What follows is mainly a collection of the sound bites I actually heard, with an italicised commentary mainly for a Quaker readership.

The event was loaded with a number of messages and greetings, but the main business days comprised plenaries on the three themes of the Church; Europe; the World. Each of these themes was subdivided into (simultaneous) ‘forum’ sessions, as I will explain, not always fully reported back. There were also numerous ‘hearings’, proposed and run by interest groups (rather than the secretariat). These were also able to set up display stands at an ‘agora’ location (not very conveniently sited). The secretariat was split in every respect between the joint sponsors, the Council of European Bishops’ Conferences (CCEE) and the Conference of European Churches (CEC). CCEE is of course Roman Catholic. CEC encompasses most of the national Protestant and Orthodox churches who can subscribe to a simple credal formula; the Quakers are observers. I was struck by how often Protestants and Anglicans were spoken of as distinct. In recent years there have been a number of bilateral agreements between Anglicans and other Protestant groupings, and among such groupings themselves over such matters as the Eucharist and mutual recognition of baptism. Recognition of baptism (and hence of church membership) has been a running issue for ecumenists since Basel and before.

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2008, Third European Ecumenical Assembly - Sibiu

Europe’s Christians meet in Sibiu, Romania – Martin Conway

Europe’s Christians meet in Sibiu, Romania

Martin Conway

Ruth and I were thrilled to be able to share in the Third European Ecumenical Assembly which took place in this relatively small Romanian city from September 4 – 9, she as co-chairman of the Creation Forum, I as a reserve interpreter. The sheer fact of the gathering of some 2,500 people, brought together by the partnership of the Conference of European Churches, whose members are both Orthodox and Protestant, and the Conference of European Catholic Bishops’ Conferences, involving all the Roman Catholic Churches, is a deeply encouraging sign that almost the whole spectrum of Christian churches are now in contact with one another. All the more so if we remember that the first of these, in the Swiss city of Basel in 1989, was the first occasion for a representative cross-section of Christians from both the East and the West of Europe to meet since the mutual excommunications of the year 1054 !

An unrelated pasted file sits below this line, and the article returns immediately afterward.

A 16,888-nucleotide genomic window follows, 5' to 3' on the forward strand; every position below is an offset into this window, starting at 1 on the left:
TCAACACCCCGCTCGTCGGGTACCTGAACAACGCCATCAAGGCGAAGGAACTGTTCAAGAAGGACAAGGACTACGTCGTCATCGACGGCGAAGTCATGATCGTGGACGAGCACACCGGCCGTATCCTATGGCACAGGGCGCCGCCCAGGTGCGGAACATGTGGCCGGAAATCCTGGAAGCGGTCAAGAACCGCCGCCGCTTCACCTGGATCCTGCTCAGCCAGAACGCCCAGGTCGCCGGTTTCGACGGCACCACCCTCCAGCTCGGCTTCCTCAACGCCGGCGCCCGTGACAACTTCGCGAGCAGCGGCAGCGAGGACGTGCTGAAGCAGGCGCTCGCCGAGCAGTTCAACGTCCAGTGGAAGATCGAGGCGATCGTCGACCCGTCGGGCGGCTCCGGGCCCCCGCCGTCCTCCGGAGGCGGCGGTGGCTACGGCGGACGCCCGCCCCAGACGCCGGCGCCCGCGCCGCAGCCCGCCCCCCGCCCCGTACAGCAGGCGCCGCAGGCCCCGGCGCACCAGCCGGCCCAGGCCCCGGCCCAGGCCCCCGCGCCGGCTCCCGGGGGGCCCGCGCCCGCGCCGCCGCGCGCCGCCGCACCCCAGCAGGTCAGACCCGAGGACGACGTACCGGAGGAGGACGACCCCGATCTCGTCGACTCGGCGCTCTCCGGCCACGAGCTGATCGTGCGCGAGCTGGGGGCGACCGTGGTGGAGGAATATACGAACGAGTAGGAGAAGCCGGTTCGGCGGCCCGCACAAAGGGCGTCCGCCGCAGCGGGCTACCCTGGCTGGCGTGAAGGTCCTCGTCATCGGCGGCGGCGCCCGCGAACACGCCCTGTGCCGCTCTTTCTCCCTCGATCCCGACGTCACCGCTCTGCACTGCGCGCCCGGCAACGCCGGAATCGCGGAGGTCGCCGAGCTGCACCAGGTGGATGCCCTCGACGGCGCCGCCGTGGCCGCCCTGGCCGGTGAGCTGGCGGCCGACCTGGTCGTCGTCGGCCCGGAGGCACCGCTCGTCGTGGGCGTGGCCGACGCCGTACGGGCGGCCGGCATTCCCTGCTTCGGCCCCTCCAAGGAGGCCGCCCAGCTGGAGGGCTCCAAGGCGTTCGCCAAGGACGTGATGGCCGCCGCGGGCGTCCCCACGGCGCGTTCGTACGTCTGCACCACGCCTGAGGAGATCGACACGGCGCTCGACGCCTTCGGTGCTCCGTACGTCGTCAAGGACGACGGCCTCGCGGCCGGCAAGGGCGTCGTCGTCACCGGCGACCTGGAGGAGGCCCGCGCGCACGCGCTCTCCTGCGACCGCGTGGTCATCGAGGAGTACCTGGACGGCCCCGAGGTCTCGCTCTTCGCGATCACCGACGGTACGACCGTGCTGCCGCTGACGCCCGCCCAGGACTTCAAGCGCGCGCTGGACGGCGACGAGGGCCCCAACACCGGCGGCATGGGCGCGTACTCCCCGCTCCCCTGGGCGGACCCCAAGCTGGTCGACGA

Each person there will have been able to meet and talk with people from very different backgrounds, cultures and churches to her/his own. Our stewards, over 100 young people, half from Romania, the rest from 27 different countries, wrote a letter at the end reflecting on the title of our gathering: The Light of Christ Shines upon All – Hope for Renewal and Unity in Europe. They ask,